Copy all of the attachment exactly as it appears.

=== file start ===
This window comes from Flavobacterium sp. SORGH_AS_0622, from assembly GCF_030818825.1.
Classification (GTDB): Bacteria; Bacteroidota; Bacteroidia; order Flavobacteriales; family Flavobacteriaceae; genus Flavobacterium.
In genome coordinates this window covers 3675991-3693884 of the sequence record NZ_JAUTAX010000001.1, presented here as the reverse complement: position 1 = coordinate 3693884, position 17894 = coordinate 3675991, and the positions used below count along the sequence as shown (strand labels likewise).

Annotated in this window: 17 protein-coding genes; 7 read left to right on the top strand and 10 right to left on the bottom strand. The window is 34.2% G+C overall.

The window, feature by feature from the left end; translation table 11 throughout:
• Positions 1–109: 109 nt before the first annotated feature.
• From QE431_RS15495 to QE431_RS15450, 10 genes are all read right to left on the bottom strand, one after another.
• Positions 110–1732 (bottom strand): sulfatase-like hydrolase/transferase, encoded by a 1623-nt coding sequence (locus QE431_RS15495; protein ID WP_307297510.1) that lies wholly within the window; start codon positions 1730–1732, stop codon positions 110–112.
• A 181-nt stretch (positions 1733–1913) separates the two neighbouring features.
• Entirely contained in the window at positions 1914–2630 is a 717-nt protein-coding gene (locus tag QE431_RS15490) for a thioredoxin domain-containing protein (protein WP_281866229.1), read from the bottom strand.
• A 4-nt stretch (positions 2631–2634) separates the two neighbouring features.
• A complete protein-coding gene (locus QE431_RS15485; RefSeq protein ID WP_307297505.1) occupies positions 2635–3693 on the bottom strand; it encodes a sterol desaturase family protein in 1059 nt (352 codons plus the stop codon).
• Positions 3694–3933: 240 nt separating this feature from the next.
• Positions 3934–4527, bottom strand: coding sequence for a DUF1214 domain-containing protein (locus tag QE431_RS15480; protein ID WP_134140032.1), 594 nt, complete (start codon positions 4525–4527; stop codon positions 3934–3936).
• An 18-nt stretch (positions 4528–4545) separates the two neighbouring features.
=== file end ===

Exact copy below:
This window comes from Flavobacterium sp. SORGH_AS_0622, from assembly GCF_030818825.1.
Classification (GTDB): Bacteria; Bacteroidota; Bacteroidia; order Flavobacteriales; family Flavobacteriaceae; genus Flavobacterium.
In genome coordinates this window covers 3675991-3693884 of the sequence record NZ_JAUTAX010000001.1, presented here as the reverse complement: position 1 = coordinate 3693884, position 17894 = coordinate 3675991, and the positions used below count along the sequence as shown (strand labels likewise).

Annotated in this window: 17 protein-coding genes; 7 read left to right on the top strand and 10 right to left on the bottom strand. The window is 34.2% G+C overall.

The window, feature by feature from the left end; translation table 11 throughout:
• Positions 1–109: 109 nt before the first annotated feature.
• From QE431_RS15495 to QE431_RS15450, 10 genes are all read right to left on the bottom strand, one after another.
• Positions 110–1732 (bottom strand): sulfatase-like hydrolase/transferase, encoded by a 1623-nt coding sequence (locus QE431_RS15495; protein ID WP_307297510.1) that lies wholly within the window; start codon positions 1730–1732, stop codon positions 110–112.
• A 181-nt stretch (positions 1733–1913) separates the two neighbouring features.
• Entirely contained in the window at positions 1914–2630 is a 717-nt protein-coding gene (locus tag QE431_RS15490) for a thioredoxin domain-containing protein (protein WP_281866229.1), read from the bottom strand.
• A 4-nt stretch (positions 2631–2634) separates the two neighbouring features.
• A complete protein-coding gene (locus QE431_RS15485; RefSeq protein ID WP_307297505.1) occupies positions 2635–3693 on the bottom strand; it encodes a sterol desaturase family protein in 1059 nt (352 codons plus the stop codon).
• Positions 3694–3933: 240 nt separating this feature from the next.
• Positions 3934–4527, bottom strand: coding sequence for a DUF1214 domain-containing protein (locus tag QE431_RS15480; protein ID WP_134140032.1), 594 nt, complete (start codon positions 4525–4527; stop codon positions 3934–3936).
• An 18-nt stretch (positions 4528–4545) separates the two neighbouring features.